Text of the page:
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Top fashion brands vow to stop greenwashing following investigation



Three British brands have pledged to stop greenwashing practices – but will others across Europe follow suit?


After being investigated for greenwashing, three of the UK’s biggest fashion brands have signed a pledge to use only “accurate and clear” sustainability claims.

Budget brands Asos, Boohoo and George at Asda all have footholds of varying sizes across Europe. Going forward, they say they will change the way they present the environmental impact of their clothes.

That action comes after the Competition and Markets Authority (CMA) regulatory body probed the brands for misleading customers with their green claims.

How will greenwashing be stamped out in the fashion industry?

After spending almost 30,000 hours and £1.3 million (€1.5m) on greenwashing probes since September 2021, the CMA is determined to make businesses lay bare the truth behind their practices.

The regulator explains that brands who continue to present their products as more eco-friendly than they are while refusing to provide further information not only distorts competition but is unfair on customers.

Many brands, including the three who have signed the pledge, have previously sold specific ranges as ‘eco-friendly’.

The CMA says the criteria for inclusion in such ranges must be clearly set out and spell out minimum requirements to qualify for inclusion. Saying something is ‘green’ when it is not should not be allowed, it says.

In 2022, the body launched an investigation into greenwashing in the three fashion firms. It did not bring any legal action but, instead, the companies agreed to a number of voluntary commitments and to report back to the CMA on their progress.

Each brand will now need to make clear what precise percentage of fibres used in their garments are recycled or organic. They’ll also have to avoid using imagery like green leaf logos, which are typically used to suggest a product is more environmentally friendly than it really is.

Speaking to the BBC, Asos claimed that these voluntary undertakings made by the three brands would “set a benchmark” for the industry.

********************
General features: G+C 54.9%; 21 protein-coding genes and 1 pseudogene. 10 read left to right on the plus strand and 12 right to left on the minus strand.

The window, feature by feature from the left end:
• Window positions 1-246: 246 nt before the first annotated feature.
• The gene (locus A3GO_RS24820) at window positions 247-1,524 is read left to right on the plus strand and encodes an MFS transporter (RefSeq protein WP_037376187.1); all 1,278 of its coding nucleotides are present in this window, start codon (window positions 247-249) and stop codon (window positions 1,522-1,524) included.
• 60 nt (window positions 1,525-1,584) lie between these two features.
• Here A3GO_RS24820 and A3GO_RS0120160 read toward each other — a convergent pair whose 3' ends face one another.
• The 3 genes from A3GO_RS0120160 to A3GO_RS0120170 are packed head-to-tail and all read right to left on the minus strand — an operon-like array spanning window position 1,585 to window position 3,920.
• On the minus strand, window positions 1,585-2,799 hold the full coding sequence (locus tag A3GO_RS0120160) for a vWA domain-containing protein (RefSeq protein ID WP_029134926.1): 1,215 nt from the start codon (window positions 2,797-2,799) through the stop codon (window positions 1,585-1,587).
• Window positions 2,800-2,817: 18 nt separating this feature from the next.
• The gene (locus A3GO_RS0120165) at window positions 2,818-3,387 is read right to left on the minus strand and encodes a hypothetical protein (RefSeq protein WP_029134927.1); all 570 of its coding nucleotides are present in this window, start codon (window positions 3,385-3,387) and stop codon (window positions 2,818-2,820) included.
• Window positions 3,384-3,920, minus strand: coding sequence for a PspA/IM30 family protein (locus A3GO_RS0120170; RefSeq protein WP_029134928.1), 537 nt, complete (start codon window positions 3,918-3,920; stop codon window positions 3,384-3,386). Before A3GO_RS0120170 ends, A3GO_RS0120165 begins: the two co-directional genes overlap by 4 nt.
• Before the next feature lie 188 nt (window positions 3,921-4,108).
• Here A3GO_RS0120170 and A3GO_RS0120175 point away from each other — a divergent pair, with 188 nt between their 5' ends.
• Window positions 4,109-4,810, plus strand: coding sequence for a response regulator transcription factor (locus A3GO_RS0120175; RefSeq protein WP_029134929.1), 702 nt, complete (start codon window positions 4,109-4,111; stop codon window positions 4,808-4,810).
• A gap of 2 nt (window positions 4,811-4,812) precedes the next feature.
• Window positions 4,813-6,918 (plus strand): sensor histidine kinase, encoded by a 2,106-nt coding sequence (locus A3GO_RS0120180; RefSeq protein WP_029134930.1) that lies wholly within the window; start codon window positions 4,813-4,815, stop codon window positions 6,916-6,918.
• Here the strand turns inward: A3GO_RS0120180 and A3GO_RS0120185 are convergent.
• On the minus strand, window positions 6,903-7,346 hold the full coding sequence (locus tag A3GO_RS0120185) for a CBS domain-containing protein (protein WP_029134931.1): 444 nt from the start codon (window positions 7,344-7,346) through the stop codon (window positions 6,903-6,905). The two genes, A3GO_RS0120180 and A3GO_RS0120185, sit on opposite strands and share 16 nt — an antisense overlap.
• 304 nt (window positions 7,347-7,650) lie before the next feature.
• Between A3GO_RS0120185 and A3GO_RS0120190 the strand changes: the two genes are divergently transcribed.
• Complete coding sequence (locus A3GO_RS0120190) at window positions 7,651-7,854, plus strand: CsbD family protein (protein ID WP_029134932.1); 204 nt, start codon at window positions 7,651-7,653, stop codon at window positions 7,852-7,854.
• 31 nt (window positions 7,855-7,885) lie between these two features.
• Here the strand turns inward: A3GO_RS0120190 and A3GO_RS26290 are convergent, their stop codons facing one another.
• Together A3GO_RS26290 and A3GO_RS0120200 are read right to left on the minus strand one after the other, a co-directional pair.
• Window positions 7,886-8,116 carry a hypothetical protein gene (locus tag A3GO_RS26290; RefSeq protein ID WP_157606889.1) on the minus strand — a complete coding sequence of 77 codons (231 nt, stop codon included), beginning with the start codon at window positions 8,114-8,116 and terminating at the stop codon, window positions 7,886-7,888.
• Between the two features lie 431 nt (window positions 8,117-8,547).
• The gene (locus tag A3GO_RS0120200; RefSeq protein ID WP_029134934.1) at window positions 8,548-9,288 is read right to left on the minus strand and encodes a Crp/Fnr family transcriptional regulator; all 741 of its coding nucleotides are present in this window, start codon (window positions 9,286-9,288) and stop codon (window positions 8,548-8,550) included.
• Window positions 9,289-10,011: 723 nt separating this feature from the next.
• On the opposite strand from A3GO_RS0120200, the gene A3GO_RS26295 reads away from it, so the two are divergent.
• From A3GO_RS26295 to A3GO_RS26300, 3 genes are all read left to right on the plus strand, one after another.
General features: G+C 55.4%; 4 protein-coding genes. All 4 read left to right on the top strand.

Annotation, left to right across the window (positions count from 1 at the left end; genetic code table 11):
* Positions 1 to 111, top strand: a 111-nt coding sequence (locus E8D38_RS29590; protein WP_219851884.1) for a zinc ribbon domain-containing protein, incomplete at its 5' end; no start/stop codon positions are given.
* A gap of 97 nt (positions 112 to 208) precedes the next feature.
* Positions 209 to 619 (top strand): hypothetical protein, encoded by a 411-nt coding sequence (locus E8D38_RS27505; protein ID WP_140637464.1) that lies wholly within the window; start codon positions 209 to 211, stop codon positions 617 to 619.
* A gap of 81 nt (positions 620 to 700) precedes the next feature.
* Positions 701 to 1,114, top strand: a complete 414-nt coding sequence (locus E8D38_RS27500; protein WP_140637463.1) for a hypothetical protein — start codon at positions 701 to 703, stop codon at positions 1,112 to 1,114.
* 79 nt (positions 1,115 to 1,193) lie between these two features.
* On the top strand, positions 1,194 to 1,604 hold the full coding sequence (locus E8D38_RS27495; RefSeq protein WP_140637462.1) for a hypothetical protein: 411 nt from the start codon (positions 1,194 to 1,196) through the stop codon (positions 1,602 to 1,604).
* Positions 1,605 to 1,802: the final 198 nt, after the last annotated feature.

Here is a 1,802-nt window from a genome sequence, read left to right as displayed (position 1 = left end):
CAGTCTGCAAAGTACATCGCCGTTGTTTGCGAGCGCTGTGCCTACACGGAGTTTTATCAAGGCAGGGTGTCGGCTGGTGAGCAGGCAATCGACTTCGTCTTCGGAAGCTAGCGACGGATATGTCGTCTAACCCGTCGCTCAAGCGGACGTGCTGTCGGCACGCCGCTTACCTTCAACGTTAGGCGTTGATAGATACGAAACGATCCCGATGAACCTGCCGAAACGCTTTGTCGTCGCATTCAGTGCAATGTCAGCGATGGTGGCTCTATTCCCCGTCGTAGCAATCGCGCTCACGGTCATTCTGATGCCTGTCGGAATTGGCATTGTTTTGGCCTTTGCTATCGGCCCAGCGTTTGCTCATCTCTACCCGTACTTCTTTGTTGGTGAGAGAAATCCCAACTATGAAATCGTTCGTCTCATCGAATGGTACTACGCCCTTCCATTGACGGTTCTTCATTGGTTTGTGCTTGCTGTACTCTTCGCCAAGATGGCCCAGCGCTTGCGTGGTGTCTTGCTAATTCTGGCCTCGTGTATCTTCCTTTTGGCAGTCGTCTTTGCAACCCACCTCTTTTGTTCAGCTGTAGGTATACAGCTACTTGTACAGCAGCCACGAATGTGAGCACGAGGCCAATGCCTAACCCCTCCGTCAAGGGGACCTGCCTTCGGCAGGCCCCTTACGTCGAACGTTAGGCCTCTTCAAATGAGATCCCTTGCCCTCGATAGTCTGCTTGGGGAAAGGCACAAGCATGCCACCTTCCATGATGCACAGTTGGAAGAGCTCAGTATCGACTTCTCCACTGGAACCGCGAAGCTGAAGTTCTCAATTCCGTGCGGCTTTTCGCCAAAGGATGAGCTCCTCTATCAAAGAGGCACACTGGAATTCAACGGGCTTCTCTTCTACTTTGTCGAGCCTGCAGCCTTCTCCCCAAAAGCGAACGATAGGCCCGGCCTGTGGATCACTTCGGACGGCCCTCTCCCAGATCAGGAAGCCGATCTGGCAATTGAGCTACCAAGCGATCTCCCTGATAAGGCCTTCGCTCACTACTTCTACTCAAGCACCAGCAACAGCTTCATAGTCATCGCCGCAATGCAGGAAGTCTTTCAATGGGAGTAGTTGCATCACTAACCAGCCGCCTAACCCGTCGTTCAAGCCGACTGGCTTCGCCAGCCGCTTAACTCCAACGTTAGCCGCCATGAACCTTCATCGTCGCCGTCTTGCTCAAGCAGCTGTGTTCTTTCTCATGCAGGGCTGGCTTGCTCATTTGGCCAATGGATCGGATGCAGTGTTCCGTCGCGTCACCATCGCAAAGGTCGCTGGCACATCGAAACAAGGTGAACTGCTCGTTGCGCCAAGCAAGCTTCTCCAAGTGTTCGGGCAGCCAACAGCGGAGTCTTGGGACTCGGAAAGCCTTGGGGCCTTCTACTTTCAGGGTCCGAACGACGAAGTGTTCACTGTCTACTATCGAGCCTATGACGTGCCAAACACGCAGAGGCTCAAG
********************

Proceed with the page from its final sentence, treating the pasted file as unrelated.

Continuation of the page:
“Sharing clear and accurate information on the sustainability credentials of fashion products is crucial to empowering consumers to make fully informed choices,” they said.

In the same interview, Boohoo said they had “not intentionally misled customers” and Asda insisted that they “support any measures aimed at improving consumers’ understanding of environmental claims.”

Do these greenwashing pledges go far enough?

This week, the CMA published an open letter to the wider fashion industry urging other companies to review their own environmental claims, while ensuring they comply with consumer protection laws.

Going forward, the body will be less accommodating if greenwashing rules are breached. With new powers soon to be installed via the Digital Markets, Competition and Consumers Bill, they will also be able to impose financial penalties of up to 10 per cent of a firm’s annual global turnover if they do not adhere to the guidelines, without going through the courts.

The EU has also banned greenwashing and has been taking action.

Earlier in March, the EU Green Claims Directive was passed, which means that firms across the block can be fined up to 4 per cent of their global turnover – and face director disqualification for greenwashing practices.

Speaking to Euronews Green, Abbie Morris, the CEO of AI compliance platform Compare Ethics, says the British and European approaches are a step in the right direction.

“This is a clear message from the CMA that businesses must thoroughly check their green claims to ensure accuracy and compliance. Failure to do so will result in tangible penalties for companies moving forward,” says Morris.


“It’s imperative for companies to get ahead and check their claims now to mitigate the substantial risks looming ahead,” she adds. “Those who are able to align their operations with clear commitments to environmental and social responsibilities are more likely to expand their customer base, drive long-term profitability, and protect themselves from regulations that would otherwise affect future trade.”

Compare Ethics also explains that the practice is incredibly far reaching and concerning – but that a fresh attitude could work wonders.

In exclusive data released by the platform, it’s likely that if even1 per cent of the greenwashing investigations across the UK, EU and US lead to fines this year, the total raised could be a staggering €418 million.

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